Chronic obstructive pulmonary disease (COPD) is a leading cause of morbidity, mortality, and disability with a high economic burden.1–4 According to 2018 CDC estimates, the age adjusted COPD prevalence for the US population aged 45 years or older was 9.7%.5 The estimated number of diagnosed cases that were projected for the United States in 2020 was 16 million with patient-related costs of $49 billion.6 The clinical course of COPD is often complicated by exacerbations and episodes of worsening respiratory symptoms,7 which contribute to disease progression and are significant drivers for healthcare resource utilization (HRU) and treatment costs.2,8–10 Exacerbations, mostly triggered by bacterial or viral infections and possibly by other factors such as eosinophilic airway inflammation, environmental pollution, and nonadherence to maintenance medications, result in high HRU from frequent physician office visits, hospitalizations, chronic oxygen use, and medication needs.11,12 A single severe exacerbation can be associated with significant decline in lung function and increased risk for future hospitalizations.13,14 Moreover, a single moderate exacerbation increases the risk of future multiple exacerbation events leading to further disease progression and increased risk of death.15 Between 29–47% of patients with COPD experience at least one exacerbation annually.16 Chronic comorbidities, commonly reported in patients with COPD, can be worsened by an exacerbation event resulting in an additional driver for increased hospitalizations, deaths, and costs.17,18 This is particularly true for cardiovascular complications with more than 4 times the increased risk of a cardiovascular event 30 days after moderate/severe exacerbation and 10 times the increased risk of a cardiovascular event 30 days after exacerbation requiring hospitalization.19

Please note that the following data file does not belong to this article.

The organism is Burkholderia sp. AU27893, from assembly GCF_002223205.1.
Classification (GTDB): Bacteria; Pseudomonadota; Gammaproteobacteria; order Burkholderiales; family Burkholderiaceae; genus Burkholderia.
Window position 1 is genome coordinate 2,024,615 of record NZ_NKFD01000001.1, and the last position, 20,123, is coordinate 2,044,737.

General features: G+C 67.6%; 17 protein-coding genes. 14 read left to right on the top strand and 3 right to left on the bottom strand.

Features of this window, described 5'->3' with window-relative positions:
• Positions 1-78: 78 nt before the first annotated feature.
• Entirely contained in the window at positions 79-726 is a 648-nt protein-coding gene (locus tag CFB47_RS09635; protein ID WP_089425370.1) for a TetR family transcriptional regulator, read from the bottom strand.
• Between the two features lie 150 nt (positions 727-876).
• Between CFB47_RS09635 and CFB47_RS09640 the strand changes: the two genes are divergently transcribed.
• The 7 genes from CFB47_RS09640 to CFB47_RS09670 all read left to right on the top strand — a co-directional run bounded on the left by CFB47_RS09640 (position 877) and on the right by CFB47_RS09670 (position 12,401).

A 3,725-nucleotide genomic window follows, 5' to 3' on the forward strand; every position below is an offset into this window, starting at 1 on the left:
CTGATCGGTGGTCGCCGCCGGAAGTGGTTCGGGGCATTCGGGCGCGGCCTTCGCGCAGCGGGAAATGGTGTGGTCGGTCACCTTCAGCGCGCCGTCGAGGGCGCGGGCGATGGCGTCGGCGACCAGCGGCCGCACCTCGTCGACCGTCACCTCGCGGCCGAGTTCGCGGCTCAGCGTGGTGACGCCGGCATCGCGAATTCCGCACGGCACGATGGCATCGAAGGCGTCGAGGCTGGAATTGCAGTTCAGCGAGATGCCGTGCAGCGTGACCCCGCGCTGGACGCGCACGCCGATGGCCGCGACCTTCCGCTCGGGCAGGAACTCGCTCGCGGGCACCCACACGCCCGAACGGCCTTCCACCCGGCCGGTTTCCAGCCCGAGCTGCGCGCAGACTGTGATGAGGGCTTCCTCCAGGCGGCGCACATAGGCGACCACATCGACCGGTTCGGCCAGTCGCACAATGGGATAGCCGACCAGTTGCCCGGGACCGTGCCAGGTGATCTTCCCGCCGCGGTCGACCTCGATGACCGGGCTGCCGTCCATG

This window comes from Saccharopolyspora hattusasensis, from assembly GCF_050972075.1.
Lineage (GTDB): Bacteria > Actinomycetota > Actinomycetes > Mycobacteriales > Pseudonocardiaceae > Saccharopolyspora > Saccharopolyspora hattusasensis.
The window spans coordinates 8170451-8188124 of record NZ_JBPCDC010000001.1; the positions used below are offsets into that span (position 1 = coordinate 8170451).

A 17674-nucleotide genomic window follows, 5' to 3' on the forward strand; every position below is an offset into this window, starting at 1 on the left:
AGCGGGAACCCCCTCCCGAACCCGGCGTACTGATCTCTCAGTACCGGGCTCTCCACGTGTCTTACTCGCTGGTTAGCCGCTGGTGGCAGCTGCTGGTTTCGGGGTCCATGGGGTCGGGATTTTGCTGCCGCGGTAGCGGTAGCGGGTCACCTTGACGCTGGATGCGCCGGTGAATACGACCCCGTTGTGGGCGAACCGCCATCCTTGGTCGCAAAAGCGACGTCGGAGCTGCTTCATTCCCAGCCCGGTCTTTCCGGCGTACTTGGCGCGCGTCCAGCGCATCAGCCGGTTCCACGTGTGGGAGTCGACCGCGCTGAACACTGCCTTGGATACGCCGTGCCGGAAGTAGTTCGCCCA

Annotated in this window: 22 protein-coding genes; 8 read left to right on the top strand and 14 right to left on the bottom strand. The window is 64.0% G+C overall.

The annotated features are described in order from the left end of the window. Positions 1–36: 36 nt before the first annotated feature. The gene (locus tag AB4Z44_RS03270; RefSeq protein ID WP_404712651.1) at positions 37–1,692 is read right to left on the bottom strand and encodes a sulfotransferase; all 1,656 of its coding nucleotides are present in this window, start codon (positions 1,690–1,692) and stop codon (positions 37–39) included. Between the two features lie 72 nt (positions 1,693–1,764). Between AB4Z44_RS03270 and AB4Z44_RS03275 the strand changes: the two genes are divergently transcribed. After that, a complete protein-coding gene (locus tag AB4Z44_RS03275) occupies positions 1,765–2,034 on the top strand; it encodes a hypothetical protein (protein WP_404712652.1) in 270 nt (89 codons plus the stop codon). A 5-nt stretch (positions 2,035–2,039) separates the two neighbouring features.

Much of the published literature related to the burden of COPD exacerbations has primarily focused on combined categories of moderate and severe exacerbations, typically stratifying patients as experiencing frequent (two or more events per patient-year) versus infrequent (none or one) exacerbations or focused on populations of patients with COPD in specific settings such as administrative database and prospective observational cohort studies.2,8,14–16,18,20,21 Few studies have evaluated the impact of moderate events only, cumulative exacerbation events effect in causing further exacerbations, or focused on the incremental burden related to an increasing number of exacerbation events. Even fewer studies have assessed the burden of exacerbations and costs in the larger Medicare population, with findings mostly limited to the Medicare Advantage population or a nationally representative 5% of the Medicare Fee-For-Service (FFS) claims data.20